Pineapple, a delicious tropical boost for your well-being
“The edible portion of pineapple is 57 out of every 100 grams of the fresh product, and its main component is water, being a low-calorie food, and with a high content of vitamins C and A, potassium and iodine,” he points out. Sonia Peinado is an expert dietitian in clinical and sports nutrition.
“This fruit is useful to avoid dehydration and its consequences, such as fatigue, dizziness or mental confusion. It also helps eliminate body fluids and reduce the formation of edema (swelling caused by the accumulation of fluids)”, according to nutritionist Carmen Escalada.
In addition to being a fruit rich in nutrients and highly appreciated in gastronomy, pineapple (Ananas sativus) is a food that can offer numerous benefits for health and diet, many of which are often little known by consumers.
This fruit, from the botanical family of bromeliads, bears fruit once every three years, producing a single fragrant and sweet fruit, but due to the varied location of its production, it is usually available all year round, according to the Ministry of Agriculture, Fisheries and Food (MAPA) Spanish.
Known as ‘matzatli’ in Mexico and Central America, and called ‘pineapple’ in the Anglo-Saxon world, “the tropical pineapple comes from South America, specifically from Brazil, where it is called ananá,” Sonia Peinado, an expert dietitian in clinical nutrition and sport of the European Medical Institute of Obesity (IMEO).
According to the MAPA, it is a fruit formed by the union of the fruits of several flowers around a sizeable fleshy axis, whose pulp is yellowish, aromatic, and sweet with acid tints.
Delicious tropical fruit is packed with nutrients, antioxidants, and beneficial compounds, such as enzymes that help fight inflammation. It has also been linked to multiple health benefits, such as aiding digestion, boosting immunity, and speeding recovery after a bout of surgery, according to the medical website Healthline (www.healthline.com).
Few calories, many virtues
“The edible portion of pineapple is 57 out of every 100 grams of fresh product, and its main component, as in most fruits, is water (86%), hence it is a very low food. in calories”, points out the IMEO nutritionist (https://imeoobesidad.com).
Peinado explains that “the pineapple only ripens satisfactorily on the plant and in the last weeks of ripening the fruit doubles its content of active ingredients and sugar.”
Those specimens removed prematurely are poorer in nutrients, in addition to being more acidic”, he points out.
Regarding the nutritional compounds of pineapple, Peinado highlights its concentration of vitamin C (about 12 milligrams or mg. every 100 grams or g.), which protects our cells against oxidative damage, as well as its content in vitamin A (or retinol), which favors the formation of bones, teeth, and soft tissues.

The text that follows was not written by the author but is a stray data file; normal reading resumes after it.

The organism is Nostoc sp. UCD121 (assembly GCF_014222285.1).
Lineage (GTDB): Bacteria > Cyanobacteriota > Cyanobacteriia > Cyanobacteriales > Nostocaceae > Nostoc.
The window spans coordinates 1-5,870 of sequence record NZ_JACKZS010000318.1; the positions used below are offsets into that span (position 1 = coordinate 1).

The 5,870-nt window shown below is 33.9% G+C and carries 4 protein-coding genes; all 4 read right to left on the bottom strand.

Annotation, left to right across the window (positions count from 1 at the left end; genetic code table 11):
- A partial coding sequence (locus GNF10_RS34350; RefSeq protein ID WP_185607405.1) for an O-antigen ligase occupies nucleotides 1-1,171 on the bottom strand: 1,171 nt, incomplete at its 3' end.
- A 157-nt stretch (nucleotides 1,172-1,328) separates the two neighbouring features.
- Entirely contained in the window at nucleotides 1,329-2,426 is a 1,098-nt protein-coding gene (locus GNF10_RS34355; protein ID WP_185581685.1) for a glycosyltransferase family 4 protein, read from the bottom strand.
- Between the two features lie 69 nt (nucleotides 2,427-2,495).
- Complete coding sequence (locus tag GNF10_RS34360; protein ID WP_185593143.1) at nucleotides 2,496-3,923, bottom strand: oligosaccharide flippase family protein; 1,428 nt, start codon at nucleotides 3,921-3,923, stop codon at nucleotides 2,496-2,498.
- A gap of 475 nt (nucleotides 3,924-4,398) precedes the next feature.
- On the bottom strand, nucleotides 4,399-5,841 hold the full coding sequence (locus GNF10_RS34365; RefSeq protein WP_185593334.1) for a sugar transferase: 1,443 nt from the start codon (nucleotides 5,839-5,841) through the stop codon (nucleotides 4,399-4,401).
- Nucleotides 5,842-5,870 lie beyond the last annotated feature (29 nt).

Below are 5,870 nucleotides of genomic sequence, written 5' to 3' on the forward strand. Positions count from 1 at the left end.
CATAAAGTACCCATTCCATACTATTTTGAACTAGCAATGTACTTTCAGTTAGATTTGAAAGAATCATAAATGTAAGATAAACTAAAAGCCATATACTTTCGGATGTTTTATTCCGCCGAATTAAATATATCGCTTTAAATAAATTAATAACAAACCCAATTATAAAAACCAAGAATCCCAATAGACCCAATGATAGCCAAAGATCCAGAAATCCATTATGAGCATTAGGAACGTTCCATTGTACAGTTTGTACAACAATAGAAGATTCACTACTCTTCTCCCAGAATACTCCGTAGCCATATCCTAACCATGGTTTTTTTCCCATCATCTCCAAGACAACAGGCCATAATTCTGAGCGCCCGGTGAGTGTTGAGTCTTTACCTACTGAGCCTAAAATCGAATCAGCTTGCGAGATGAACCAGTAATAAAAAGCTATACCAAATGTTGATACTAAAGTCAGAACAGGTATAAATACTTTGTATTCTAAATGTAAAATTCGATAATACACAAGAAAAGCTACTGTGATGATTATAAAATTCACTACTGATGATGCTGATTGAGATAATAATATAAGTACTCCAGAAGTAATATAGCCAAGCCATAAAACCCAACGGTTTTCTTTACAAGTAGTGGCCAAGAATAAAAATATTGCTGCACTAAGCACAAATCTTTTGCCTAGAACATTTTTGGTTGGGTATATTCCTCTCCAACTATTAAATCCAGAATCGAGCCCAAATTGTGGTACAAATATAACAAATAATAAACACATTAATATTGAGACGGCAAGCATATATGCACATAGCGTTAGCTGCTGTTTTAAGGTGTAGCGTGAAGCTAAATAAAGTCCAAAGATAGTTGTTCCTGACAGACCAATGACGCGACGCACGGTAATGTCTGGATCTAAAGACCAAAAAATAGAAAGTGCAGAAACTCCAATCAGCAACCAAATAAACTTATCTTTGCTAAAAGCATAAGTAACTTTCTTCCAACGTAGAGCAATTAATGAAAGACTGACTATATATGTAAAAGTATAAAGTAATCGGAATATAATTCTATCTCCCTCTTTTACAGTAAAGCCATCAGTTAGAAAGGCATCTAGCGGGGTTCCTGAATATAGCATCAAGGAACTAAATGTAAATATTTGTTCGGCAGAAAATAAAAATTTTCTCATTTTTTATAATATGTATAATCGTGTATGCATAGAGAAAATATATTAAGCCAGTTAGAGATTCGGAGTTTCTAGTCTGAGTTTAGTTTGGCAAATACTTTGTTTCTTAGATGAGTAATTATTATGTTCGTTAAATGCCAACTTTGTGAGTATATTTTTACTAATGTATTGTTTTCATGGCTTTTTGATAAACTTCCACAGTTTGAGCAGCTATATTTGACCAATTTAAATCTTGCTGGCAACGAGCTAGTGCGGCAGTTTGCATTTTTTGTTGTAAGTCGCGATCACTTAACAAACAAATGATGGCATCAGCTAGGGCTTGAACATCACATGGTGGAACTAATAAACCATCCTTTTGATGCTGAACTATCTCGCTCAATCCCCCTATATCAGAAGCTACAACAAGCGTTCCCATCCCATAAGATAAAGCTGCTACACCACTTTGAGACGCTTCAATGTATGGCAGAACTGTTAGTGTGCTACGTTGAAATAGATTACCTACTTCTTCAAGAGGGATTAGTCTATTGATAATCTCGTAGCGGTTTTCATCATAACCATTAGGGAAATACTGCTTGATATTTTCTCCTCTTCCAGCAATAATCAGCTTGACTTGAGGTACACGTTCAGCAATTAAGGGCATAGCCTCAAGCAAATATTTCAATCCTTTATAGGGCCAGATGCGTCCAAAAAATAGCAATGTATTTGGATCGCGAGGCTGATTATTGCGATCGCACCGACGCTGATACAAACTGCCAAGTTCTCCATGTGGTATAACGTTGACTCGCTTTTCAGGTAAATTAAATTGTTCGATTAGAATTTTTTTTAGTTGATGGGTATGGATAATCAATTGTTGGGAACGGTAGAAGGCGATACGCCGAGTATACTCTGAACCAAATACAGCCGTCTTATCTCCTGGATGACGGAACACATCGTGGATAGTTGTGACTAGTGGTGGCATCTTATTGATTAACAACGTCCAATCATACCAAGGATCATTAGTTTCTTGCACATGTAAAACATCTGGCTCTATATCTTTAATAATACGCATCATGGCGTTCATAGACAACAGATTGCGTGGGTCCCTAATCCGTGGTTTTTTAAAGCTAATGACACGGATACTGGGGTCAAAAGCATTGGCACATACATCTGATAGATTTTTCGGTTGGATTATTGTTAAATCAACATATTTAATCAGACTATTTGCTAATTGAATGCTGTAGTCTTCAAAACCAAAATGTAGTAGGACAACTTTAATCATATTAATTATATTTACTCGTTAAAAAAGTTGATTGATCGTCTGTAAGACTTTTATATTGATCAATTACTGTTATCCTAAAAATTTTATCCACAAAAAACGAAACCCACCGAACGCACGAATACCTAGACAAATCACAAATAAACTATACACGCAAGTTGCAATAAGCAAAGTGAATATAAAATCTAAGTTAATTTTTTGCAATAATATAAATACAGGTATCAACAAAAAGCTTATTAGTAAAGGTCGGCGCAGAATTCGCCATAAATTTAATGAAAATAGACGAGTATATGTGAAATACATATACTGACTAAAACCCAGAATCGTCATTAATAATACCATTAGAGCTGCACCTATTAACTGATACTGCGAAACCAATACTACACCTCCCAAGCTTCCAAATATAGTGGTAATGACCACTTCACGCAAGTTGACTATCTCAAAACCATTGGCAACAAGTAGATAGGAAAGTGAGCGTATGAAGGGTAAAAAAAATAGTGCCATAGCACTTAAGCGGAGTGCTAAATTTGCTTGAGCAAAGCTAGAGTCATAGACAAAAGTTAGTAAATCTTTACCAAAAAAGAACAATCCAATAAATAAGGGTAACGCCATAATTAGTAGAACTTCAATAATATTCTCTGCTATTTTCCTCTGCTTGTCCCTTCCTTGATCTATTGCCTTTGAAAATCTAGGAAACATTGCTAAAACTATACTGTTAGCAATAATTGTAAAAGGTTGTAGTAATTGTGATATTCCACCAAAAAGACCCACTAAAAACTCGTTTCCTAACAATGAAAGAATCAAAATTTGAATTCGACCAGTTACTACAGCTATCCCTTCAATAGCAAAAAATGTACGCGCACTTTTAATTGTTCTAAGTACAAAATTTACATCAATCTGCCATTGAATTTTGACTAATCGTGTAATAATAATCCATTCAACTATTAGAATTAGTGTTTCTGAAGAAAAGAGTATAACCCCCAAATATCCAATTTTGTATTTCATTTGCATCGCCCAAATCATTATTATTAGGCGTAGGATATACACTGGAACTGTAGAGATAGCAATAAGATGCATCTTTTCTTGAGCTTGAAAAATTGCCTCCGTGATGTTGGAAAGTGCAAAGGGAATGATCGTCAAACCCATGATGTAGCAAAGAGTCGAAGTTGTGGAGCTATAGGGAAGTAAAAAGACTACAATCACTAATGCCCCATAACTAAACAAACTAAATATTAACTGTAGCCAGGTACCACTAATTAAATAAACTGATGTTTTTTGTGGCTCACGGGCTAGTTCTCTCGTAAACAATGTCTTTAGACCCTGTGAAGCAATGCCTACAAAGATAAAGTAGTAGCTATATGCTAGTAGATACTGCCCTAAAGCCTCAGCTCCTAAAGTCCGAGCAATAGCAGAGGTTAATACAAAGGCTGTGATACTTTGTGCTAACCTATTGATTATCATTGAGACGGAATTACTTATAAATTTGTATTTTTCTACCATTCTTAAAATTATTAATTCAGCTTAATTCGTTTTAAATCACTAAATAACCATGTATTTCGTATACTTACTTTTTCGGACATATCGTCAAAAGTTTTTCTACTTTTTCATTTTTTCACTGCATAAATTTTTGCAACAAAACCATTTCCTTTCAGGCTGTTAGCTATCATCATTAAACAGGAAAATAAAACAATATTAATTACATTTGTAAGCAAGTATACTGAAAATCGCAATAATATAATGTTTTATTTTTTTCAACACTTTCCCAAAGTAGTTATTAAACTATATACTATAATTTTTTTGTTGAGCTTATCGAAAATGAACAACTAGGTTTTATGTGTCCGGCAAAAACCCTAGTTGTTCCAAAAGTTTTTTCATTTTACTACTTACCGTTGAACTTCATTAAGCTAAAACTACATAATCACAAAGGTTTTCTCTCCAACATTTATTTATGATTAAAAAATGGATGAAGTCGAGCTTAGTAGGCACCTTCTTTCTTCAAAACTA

Regarding minerals, its high concentration of potassium stands out, necessary to develop muscle function, control the balance between acid and alkaline substances, and the heart’s electrical activity.
“Pineapple also contains significant amounts of iodine, which is involved in the regulation of thyroid hormones, and magnesium, a mineral necessary to regulate blood sugar levels or blood pressure,” he says.
Bromelain, a key enzyme
Also, the pineapple contains a substance called bromelain in its fruit and skin, a substance called bromelain “which helps digest proteins and has an anti-inflammatory and antithrombotic effect; that is, it helps prevent inflation and the formation of blood clots, respectively,” according to nutritionist Peinado.
“However, in order to benefit from these beneficial effects, it is important not to expose the fruit to heat (which would produce an inhibition of bromelain), but to consume it fresh,” he warns.
For her part, Carmen Escalada, a clinical nutritionist at the IMEO, points out that the pineapple’s high content of water and micronutrients means that its consumption has important health benefits. “The high concentration of water in this fruit makes it ideal for avoiding dehydration and its consequences such as fatigue, dizziness, or mental confusion.
For this same reason, it also helps eliminate body fluids and, thereby, reduce the formation of edema (swelling of a part of the body caused by the accumulation of fluids),” he adds.
Escalada explains that having very few calories (about 50 kilocalories or Kcal per 100 grams), the consumption of this fruit can be helpful to prevent overweight and obesity, so this expert recommends those who want to lose weight “include it in their daily diet.” “Pineapple is also rich in potassium, which helps prevent muscle cramps after exercise,” she notes.
Pineapple’s vitamin C content can also help prevent diseases such as atherosclerosis, cardiovascular episodes, or vision loss, according to Escalada.
He adds that the bromelain content of pineapple “makes its consumption in moderate amounts beneficial, in the case of suffering from dyspepsia or laborious and imperfect digestion.”
“Because of its texture and flavor, pineapple can be our great ally in the kitchen, being able to use it in many dishes, taking advantage of its healthy nutritional properties,” says Escalada.
He points out that this fruit can be used in desserts such as smoothies or carrot cake to give them juiciness and texture and salads or as an ingredient in sauces such as curry.
Pineapples can be used to prepare pinchos (pieces of food skewered on a rod to roast them) that can be cooked on the grill, but “it must be taken into account that this culinary technique can affect the aqueous composition of this tropical fruit and cause the partial loss of its water-soluble vitamins (which dissolve in water) are sensitive to heat,” warns Escalada.